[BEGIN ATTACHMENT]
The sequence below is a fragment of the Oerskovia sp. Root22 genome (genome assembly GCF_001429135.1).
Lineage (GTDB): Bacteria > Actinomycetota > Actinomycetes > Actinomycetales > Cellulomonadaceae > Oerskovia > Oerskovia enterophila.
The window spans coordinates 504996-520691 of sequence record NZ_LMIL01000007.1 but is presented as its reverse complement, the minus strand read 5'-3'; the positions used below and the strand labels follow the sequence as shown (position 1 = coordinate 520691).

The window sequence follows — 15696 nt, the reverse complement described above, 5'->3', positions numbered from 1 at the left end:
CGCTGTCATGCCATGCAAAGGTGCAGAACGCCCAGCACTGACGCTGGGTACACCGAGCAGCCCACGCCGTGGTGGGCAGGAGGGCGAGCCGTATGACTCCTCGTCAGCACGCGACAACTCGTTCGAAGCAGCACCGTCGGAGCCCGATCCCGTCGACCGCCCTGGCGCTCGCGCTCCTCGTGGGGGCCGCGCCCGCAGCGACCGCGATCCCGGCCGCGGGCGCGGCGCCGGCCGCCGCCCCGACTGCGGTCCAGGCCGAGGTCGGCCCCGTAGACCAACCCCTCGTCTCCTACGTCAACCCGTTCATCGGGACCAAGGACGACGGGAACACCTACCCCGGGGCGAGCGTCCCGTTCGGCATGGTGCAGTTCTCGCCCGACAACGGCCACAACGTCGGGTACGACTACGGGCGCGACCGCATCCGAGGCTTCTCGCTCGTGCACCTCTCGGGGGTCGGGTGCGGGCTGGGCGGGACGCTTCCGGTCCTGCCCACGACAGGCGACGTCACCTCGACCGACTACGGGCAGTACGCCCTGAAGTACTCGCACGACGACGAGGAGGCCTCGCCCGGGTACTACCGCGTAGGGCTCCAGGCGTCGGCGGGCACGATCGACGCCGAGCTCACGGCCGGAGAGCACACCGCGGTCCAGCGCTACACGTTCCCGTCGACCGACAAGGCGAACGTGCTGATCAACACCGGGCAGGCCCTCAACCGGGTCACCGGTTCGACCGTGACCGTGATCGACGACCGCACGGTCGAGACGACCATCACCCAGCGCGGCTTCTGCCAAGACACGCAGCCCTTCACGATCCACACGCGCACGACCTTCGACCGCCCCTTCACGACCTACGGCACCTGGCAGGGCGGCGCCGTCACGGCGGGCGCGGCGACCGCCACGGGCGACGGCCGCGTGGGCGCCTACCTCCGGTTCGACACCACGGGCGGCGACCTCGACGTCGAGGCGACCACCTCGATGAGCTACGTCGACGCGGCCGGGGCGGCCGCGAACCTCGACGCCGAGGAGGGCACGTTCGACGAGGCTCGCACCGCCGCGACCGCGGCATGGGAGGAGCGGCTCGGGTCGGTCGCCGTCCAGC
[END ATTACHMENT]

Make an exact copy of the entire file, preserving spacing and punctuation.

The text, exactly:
The sequence below is a fragment of the Oerskovia sp. Root22 genome (genome assembly GCF_001429135.1).
Lineage (GTDB): Bacteria > Actinomycetota > Actinomycetes > Actinomycetales > Cellulomonadaceae > Oerskovia > Oerskovia enterophila.
The window spans coordinates 504996-520691 of sequence record NZ_LMIL01000007.1 but is presented as its reverse complement, the minus strand read 5'-3'; the positions used below and the strand labels follow the sequence as shown (position 1 = coordinate 520691).

The window sequence follows — 15696 nt, the reverse complement described above, 5'->3', positions numbered from 1 at the left end:
CGCTGTCATGCCATGCAAAGGTGCAGAACGCCCAGCACTGACGCTGGGTACACCGAGCAGCCCACGCCGTGGTGGGCAGGAGGGCGAGCCGTATGACTCCTCGTCAGCACGCGACAACTCGTTCGAAGCAGCACCGTCGGAGCCCGATCCCGTCGACCGCCCTGGCGCTCGCGCTCCTCGTGGGGGCCGCGCCCGCAGCGACCGCGATCCCGGCCGCGGGCGCGGCGCCGGCCGCCGCCCCGACTGCGGTCCAGGCCGAGGTCGGCCCCGTAGACCAACCCCTCGTCTCCTACGTCAACCCGTTCATCGGGACCAAGGACGACGGGAACACCTACCCCGGGGCGAGCGTCCCGTTCGGCATGGTGCAGTTCTCGCCCGACAACGGCCACAACGTCGGGTACGACTACGGGCGCGACCGCATCCGAGGCTTCTCGCTCGTGCACCTCTCGGGGGTCGGGTGCGGGCTGGGCGGGACGCTTCCGGTCCTGCCCACGACAGGCGACGTCACCTCGACCGACTACGGGCAGTACGCCCTGAAGTACTCGCACGACGACGAGGAGGCCTCGCCCGGGTACTACCGCGTAGGGCTCCAGGCGTCGGCGGGCACGATCGACGCCGAGCTCACGGCCGGAGAGCACACCGCGGTCCAGCGCTACACGTTCCCGTCGACCGACAAGGCGAACGTGCTGATCAACACCGGGCAGGCCCTCAACCGGGTCACCGGTTCGACCGTGACCGTGATCGACGACCGCACGGTCGAGACGACCATCACCCAGCGCGGCTTCTGCCAAGACACGCAGCCCTTCACGATCCACACGCGCACGACCTTCGACCGCCCCTTCACGACCTACGGCACCTGGCAGGGCGGCGCCGTCACGGCGGGCGCGGCGACCGCCACGGGCGACGGCCGCGTGGGCGCCTACCTCCGGTTCGACACCACGGGCGGCGACCTCGACGTCGAGGCGACCACCTCGATGAGCTACGTCGACGCGGCCGGGGCGGCCGCGAACCTCGACGCCGAGGAGGGCACGTTCGACGAGGCTCGCACCGCCGCGACCGCGGCATGGGAGGAGCGGCTCGGGTCGGTCGCCGTCCAGC